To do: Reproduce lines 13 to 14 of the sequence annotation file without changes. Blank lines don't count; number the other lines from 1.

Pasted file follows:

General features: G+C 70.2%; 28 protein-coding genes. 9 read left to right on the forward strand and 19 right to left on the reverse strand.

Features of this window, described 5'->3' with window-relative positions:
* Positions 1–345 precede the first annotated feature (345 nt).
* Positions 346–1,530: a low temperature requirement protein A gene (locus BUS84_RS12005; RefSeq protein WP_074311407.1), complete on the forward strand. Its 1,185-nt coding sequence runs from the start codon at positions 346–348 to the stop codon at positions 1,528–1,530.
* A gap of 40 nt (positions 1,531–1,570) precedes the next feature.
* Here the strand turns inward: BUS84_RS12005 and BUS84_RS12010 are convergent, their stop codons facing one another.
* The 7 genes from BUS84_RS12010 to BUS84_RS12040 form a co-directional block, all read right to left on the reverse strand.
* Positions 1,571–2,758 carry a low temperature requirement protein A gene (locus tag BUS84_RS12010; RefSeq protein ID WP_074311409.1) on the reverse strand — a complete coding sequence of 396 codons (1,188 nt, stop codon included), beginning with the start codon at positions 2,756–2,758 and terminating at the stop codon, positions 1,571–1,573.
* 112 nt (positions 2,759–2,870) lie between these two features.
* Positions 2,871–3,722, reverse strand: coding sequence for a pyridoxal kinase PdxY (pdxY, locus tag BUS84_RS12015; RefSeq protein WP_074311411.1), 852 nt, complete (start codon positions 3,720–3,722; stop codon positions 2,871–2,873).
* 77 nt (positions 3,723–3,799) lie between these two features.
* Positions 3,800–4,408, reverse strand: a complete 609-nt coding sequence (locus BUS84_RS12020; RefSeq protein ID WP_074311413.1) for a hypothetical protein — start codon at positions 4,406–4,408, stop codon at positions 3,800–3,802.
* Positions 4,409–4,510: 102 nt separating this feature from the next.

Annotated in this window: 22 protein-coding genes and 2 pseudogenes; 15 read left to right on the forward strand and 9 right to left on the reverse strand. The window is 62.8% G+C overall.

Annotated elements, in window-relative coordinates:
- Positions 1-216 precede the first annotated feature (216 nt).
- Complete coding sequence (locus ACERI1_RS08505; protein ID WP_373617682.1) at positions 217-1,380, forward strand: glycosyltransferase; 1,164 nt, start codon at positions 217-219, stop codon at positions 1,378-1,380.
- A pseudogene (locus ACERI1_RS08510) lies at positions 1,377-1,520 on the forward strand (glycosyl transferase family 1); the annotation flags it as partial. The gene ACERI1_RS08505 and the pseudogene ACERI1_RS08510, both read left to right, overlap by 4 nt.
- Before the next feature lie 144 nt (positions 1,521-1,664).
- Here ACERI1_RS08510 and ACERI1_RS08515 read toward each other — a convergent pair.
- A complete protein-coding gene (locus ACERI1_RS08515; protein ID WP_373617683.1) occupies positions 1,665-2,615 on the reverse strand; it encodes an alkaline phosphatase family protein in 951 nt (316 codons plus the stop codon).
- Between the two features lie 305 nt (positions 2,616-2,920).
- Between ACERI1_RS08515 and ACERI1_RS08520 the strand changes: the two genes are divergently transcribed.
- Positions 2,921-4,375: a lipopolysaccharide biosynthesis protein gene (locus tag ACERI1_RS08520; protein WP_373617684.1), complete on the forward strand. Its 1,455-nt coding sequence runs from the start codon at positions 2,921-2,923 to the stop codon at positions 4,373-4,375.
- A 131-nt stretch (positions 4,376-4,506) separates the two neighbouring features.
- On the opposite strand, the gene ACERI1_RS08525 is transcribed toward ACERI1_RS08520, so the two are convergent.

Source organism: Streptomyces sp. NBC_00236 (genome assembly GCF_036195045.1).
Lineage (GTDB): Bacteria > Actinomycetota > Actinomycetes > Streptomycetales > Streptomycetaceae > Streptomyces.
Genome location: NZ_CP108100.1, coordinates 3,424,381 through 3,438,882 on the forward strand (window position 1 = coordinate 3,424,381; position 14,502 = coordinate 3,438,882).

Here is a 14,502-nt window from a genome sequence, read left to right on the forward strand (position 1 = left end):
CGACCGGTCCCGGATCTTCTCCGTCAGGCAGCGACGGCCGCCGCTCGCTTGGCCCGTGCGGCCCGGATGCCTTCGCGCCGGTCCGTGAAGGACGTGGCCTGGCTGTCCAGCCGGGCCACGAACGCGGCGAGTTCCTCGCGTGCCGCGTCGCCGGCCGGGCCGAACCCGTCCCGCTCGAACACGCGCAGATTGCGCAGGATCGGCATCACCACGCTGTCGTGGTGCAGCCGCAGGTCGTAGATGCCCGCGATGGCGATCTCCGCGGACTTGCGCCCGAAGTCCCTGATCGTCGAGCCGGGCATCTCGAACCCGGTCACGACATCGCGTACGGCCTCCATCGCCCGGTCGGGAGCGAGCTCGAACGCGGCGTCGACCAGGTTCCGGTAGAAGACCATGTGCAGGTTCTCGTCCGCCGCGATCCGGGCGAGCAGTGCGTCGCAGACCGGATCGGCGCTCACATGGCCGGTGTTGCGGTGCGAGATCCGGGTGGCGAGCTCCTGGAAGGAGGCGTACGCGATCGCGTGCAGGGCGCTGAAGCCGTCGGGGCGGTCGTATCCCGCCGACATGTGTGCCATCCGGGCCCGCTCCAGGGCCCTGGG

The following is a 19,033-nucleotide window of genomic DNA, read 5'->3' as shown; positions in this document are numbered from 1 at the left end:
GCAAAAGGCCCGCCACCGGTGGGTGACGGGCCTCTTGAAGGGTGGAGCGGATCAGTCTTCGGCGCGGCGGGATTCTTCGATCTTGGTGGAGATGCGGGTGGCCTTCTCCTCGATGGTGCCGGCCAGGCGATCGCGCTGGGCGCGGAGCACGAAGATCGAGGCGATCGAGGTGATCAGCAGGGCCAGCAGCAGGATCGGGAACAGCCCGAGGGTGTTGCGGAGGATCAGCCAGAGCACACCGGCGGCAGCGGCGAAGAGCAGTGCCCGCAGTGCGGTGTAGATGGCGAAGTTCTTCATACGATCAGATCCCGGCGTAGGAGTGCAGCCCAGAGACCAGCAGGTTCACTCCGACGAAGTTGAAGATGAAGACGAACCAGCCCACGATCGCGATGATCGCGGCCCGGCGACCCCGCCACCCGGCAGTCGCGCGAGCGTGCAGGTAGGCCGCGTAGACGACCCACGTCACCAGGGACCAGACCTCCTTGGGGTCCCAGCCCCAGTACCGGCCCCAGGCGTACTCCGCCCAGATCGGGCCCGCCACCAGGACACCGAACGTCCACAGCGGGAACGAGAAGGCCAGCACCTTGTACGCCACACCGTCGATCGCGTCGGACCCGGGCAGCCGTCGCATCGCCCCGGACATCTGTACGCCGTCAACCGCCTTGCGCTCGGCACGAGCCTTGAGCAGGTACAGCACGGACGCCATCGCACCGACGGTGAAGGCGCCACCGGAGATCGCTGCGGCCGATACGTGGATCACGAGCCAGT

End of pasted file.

* Positions 4,409–4,510: 102 nt separating this feature from the next.

Annotated in this window: 22 protein-coding genes and 2 pseudogenes; 15 read left to right on the forward strand and 9 right to left on the reverse strand. The window is 62.8% G+C overall.